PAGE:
Local Economy. On the one hand, the economic changes that have shaped Philadelphia since the end of World War II have created a process of decentralization of commercial and residential locations. This decentralization has inordinately affected the minorities in the city, with a large segment of the black population becoming more concentrated in many of the city's neighborhoods to the extent that segregation is more pronounced today than at any time during the last half century (Adams et al. 1991). On the other hand, Philadelphia has enjoyed explosive growth in commercial office construction that has dramatically changed the appearance of the Philadelphia skyline in just a few years.

Competitive Supply. The competitive supply of office space in Philadelphia and its environs has been significantly influenced in recent years by patterns of foreign investment. According to Adams et al., during the 1980s, city businesses were able to absorb new office space at an average rate of 1.4 million square feet per year. During this period, investors had a renewed sense of confidence in downtown Philadelphia as a viable real estate market and appeared anxious to invest. "Particularly striking was the flood of foreign investments in real estate. Asahi Mutual Life Insurance Company of Japan paid $35 million for a half-interest in the thirty-two-story IVB Bank Building at 17th and Market streets" (Adams et al. 1991:20). Likewise, foreign investors became interested in Philadelphia during this period; for instance, Japanese banks became heavy investors in a $113 million hotel and retail complex, Two Liberty Place, located at 17th and Chestnut streets; the government of Singapore bought Four Penn Center; a French bank (Banque de Paribas) became the lead lender on the 54-story tower complex called the Mellon Bank Center, and helped to finance the $80 million renovation of the 30th Street Railroad Station at the western edge of the city's downtown (Adams et al. 1991). Foreign investors also expanded their interests into the city's suburbs during the 1980s; for instance, Japan's largest life insurance company, Nippon Life Insurance Company, refinanced the Court and Plaza at King of Prussia, an enormous shopping center complex in Montgomery County; investors from Switzerland purchased Suburban Square in Ardmore on the Main Line; a Chester County industrial and office park known as the Great Valley Corporate Center became the center of attention when five foreign-owned companies producing products ranging from disposable diapers to brake linings for locomotives, industrial vacuum cleaners, bakery equipment, and airplane instruments (Adams et al. 1991). The Gallery also represented an effort by the City of Philadelphia to help revitalize its infrastructure (Imbroscio 1995). In spite of these efforts (including the construction of a pedestrian mall that has been viewed as a success in sharp contrast to other such initiatives in other cities), there are some challenges and obstacles remaining. According to the First Quarter 2004 Office Market Report for Philadelphia, "Despite the sluggish demand for office space, which prompted competition between landlords of class A and class B properties to retain tenants looking to relocate, the Central Business District demonstrated a steady increase in business activity and capital investments" (2004:3). The economic downturn continued to hamper growth throughout the Suburban Philadelphia region, though, characterized by lackluster business growth and demand for office space; generally speaking, office market conditions remained low, based on the region's overall vacancy rate of 25.9%. Market highlights from the First Quarter 2004 for Philadelphia are provided at the appendix.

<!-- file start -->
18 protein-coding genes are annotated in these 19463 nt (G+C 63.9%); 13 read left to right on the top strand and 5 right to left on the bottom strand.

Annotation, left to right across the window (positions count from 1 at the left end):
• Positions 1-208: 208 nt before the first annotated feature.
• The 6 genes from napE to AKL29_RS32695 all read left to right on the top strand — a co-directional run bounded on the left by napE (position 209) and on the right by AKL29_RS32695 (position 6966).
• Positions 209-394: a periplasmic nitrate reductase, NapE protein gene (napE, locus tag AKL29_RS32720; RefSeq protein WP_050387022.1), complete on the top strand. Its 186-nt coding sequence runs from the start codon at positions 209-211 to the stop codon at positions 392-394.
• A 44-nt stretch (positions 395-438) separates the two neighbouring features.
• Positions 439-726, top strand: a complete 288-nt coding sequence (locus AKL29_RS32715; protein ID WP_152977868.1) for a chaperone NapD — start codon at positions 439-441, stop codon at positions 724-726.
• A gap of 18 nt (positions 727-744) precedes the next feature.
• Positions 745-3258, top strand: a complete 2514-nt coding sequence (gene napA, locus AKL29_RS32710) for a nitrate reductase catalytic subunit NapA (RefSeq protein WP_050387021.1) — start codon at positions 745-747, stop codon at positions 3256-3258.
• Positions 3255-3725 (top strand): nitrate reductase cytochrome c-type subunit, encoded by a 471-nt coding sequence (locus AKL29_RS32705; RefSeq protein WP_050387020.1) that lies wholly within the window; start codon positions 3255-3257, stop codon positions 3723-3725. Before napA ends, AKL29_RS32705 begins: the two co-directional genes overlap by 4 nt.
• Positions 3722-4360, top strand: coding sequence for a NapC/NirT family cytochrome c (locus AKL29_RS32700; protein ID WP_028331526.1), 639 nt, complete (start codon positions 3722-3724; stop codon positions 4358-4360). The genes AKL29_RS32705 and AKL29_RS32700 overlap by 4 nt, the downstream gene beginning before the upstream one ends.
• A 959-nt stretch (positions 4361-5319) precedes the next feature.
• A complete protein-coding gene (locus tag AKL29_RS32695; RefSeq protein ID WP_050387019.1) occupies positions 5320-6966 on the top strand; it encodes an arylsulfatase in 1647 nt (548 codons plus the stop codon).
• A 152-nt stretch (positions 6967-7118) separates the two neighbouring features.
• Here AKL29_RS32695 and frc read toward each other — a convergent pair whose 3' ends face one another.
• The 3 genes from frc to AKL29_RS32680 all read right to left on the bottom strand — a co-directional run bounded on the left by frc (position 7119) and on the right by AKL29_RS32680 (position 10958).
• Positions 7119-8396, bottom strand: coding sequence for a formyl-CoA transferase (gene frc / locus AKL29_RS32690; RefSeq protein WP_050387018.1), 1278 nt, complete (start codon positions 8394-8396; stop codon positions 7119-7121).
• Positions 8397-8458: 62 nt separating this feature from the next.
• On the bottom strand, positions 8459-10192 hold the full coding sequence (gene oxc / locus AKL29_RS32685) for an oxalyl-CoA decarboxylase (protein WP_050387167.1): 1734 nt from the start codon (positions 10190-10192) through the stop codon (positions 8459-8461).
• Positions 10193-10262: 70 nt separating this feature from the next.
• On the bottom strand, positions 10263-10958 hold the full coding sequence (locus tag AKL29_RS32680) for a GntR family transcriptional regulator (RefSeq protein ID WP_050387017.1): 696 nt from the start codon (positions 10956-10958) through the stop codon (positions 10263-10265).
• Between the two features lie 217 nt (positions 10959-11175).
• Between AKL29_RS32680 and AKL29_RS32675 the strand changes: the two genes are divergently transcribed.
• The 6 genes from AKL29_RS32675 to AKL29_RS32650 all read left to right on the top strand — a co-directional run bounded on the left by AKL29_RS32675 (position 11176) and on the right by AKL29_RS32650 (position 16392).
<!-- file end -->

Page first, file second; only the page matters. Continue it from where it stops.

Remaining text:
Competitive Demand. The competitive demand for Class B office space outside of Philadelphia's central business district is potentially growing but, perhaps, for the wrong reasons. In spite three decades of continuous redevelopment policies and projects, most American downtowns still have serious economic problems and are perceived, particularly by suburbanites, as inconvenient, obsolete, and even dangerous places (Robertson 1995). According to Archer and Smith (2003), suburban office markets tend to exhibit a pattern of variegated clustering that is not explained adequately by the conventional theories of urban form based on agglomeration effects and the cost of distance. Class B offices are what can be considered as "economy-seeking" entities (Archer & Smith 2003). In almost any North American city's central business district (CBD), there remains a competitive demand for the nonroutine, decision-making type of office spaced; by contrast, there are assumed to be two types of administrative/clerical offices that are capable of location outside the CBD. "The first type seeks space in what is commonly referred to as Class A buildings. Examples of such Class A offices, in actual practice, include the branch offices or subsidiaries of major national corporations, the national offices of international firms, the headquarters offices of local or regional nonfinancial firms and so forth" (Archer & Smith 2003:141). By contrast, Class B offices are what may be thought of as "economy-seeking" entities. Class B companies are generally comprised of a wide range of small, local, firms that are frequently start-ups, a number of government offices as well as a rich variety of other, often "marginal," office users. "In this analysis, Class B offices are presumed to be able to bid space away from marginal residential and central business district uses to the extent that they cannot afford space in office Class A clusters" (Archer & Smith 2003:140). The significance of the Class A market is two-fold: 1) it accounts for a large portion of private suburban office space (approximately half according to the authors); and 2) it is the dominating market, in…[continue]